First published 30th July, 2013.
Some time ago the Irish Times started a daily birthday list. I soon noticed that rarely was there anyone older than me mentioned, unless it was a dinosaur like Bruce Forsythe, or someone very old like Nelson Mandela. Yesterday I saw that Frank McCourt’s younger brother Alphie is a few days older than me, and today Buddy Guy the jazzman is 77. Next Sunday I will be 73, and I must admit, I never saw that coming.
Six years ago I realized that I had been working for fifty years. I had started working at 17 as an apprentice in the Air Corps, then after a few years changed direction and spent most of the rest of my working life involved with the Abbey Theatre, with many interesting jobs in the freelance world of TV, film and radio to keep me renewed. However, fifty years is a long time and there were other things I wanted to do before I got too old. I decided to park my life as an actor and get an education.
I had only ever spent one year in secondary school, then two years in a ‘Tech’, and was acutely aware of my educational shortcomings. I enrolled in a Diploma course in Irish in NUI Maynooth, over two years, and while I was engaged in that I heard that it was possible for mature students to enroll in university. I put in my application to the CAO, was accepted, and in September 2008 I started my life as a full time undergraduate. My first year subjects were Modern Irish, Medieval Irish and Celtic Studies, and Greek and Roman Civilization, with the latter being dropped for the final two years of the course.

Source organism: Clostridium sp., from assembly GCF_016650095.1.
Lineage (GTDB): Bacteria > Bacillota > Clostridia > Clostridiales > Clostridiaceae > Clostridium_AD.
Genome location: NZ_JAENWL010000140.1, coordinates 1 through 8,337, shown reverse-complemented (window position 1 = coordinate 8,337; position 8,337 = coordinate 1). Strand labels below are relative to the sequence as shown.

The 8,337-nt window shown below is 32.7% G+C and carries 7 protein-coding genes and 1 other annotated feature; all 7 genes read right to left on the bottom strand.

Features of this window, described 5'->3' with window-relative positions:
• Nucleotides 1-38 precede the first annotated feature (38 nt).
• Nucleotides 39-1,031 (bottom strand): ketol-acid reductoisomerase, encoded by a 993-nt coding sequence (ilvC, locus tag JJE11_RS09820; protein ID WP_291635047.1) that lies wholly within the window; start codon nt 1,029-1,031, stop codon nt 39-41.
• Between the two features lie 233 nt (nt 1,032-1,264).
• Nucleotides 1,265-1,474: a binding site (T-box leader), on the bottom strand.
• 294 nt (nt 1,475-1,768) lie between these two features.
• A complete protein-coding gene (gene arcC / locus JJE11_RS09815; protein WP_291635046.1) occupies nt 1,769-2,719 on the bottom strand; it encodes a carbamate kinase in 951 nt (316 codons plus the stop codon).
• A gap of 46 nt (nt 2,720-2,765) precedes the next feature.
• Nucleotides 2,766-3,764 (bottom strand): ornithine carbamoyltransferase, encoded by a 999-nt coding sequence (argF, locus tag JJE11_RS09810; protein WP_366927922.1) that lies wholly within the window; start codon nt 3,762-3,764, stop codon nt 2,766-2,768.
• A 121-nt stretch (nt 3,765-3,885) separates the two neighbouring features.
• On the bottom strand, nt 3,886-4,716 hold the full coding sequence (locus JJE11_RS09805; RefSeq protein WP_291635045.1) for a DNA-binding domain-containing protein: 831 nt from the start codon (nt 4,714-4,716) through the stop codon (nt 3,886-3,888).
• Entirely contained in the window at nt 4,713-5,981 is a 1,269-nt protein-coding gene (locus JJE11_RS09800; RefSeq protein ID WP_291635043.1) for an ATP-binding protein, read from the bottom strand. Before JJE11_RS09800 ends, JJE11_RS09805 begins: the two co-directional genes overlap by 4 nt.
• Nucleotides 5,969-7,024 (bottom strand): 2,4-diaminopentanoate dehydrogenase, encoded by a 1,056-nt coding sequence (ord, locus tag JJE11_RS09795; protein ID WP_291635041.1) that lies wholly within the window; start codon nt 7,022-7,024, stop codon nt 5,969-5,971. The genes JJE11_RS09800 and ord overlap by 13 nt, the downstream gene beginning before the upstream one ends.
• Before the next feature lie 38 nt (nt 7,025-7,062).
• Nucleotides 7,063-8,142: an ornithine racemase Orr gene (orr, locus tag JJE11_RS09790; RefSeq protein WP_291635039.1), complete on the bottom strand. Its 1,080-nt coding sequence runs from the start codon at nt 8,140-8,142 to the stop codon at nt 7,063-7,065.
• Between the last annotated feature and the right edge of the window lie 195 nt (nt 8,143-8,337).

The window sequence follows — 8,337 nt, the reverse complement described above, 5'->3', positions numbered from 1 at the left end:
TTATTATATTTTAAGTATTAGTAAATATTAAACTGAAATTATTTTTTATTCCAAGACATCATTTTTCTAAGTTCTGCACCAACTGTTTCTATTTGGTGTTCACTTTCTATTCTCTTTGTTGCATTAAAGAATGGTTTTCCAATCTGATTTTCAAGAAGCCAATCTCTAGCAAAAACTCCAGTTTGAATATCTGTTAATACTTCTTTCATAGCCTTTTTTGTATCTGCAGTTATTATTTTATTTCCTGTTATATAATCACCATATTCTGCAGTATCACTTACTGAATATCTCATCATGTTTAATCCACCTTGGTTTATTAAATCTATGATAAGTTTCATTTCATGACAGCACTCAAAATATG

In my Irish class there were 209 students, only two of us hadn’t done our Leaving Cert. that year, so it was a culture shock, to say the least, to be in the same boat as that many teenagers. But they were great, for the most part hard working, pleasant companions. I had the advantage in as much as I was doing this for my own sake, I was not looking to the future, but they had the burden of knowing that their efforts in the next three years was going to have a knock-on effect for the rest of their lives, a big burden.
Three years passed, I had never worked so hard in my life, the challenges were enormous, but the reward of doing well in all three years was unsurpassed. I graduated in 2011 along with hundreds of my classmates, in the lovely surroundings of the Maynooth south campus, one of the best days of my life. I decided to go on and do an M.Litt , did some work for a year, reading and tutoring, but have now decided to park that task for a while, maybe for good, there are other things to be done.
So maybe 73 is the new 63, I know I don’t feel 53, so to hell with it, I’ll go on, following wherever my heart and head tells me to go, which is usually the path less taken, but that direction has never let me down yet.